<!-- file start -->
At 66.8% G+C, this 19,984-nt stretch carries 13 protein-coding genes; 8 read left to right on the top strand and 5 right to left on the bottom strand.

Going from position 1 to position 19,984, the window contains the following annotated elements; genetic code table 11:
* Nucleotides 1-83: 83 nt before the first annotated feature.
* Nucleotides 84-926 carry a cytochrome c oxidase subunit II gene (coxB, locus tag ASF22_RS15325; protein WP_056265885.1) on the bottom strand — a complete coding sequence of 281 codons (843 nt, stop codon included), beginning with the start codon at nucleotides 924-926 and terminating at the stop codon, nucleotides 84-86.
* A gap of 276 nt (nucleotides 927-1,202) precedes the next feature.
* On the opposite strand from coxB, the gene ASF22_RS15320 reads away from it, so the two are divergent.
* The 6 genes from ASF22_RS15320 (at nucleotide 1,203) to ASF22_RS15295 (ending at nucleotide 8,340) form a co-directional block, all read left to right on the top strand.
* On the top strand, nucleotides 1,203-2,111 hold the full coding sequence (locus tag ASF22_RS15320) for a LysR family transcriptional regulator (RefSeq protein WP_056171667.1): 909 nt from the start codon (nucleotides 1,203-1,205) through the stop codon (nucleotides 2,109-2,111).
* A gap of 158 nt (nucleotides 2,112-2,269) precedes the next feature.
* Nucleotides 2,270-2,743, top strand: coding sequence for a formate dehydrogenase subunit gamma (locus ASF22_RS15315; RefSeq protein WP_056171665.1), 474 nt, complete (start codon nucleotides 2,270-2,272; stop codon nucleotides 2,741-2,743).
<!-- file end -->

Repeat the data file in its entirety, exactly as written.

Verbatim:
At 66.8% G+C, this 19,984-nt stretch carries 13 protein-coding genes; 8 read left to right on the top strand and 5 right to left on the bottom strand.

Going from position 1 to position 19,984, the window contains the following annotated elements; genetic code table 11:
* Nucleotides 1-83: 83 nt before the first annotated feature.
* Nucleotides 84-926 carry a cytochrome c oxidase subunit II gene (coxB, locus tag ASF22_RS15325; protein WP_056265885.1) on the bottom strand — a complete coding sequence of 281 codons (843 nt, stop codon included), beginning with the start codon at nucleotides 924-926 and terminating at the stop codon, nucleotides 84-86.
* A gap of 276 nt (nucleotides 927-1,202) precedes the next feature.
* On the opposite strand from coxB, the gene ASF22_RS15320 reads away from it, so the two are divergent.
* The 6 genes from ASF22_RS15320 (at nucleotide 1,203) to ASF22_RS15295 (ending at nucleotide 8,340) form a co-directional block, all read left to right on the top strand.
* On the top strand, nucleotides 1,203-2,111 hold the full coding sequence (locus tag ASF22_RS15320) for a LysR family transcriptional regulator (RefSeq protein WP_056171667.1): 909 nt from the start codon (nucleotides 1,203-1,205) through the stop codon (nucleotides 2,109-2,111).
* A gap of 158 nt (nucleotides 2,112-2,269) precedes the next feature.
* Nucleotides 2,270-2,743, top strand: coding sequence for a formate dehydrogenase subunit gamma (locus ASF22_RS15315; RefSeq protein WP_056171665.1), 474 nt, complete (start codon nucleotides 2,270-2,272; stop codon nucleotides 2,741-2,743).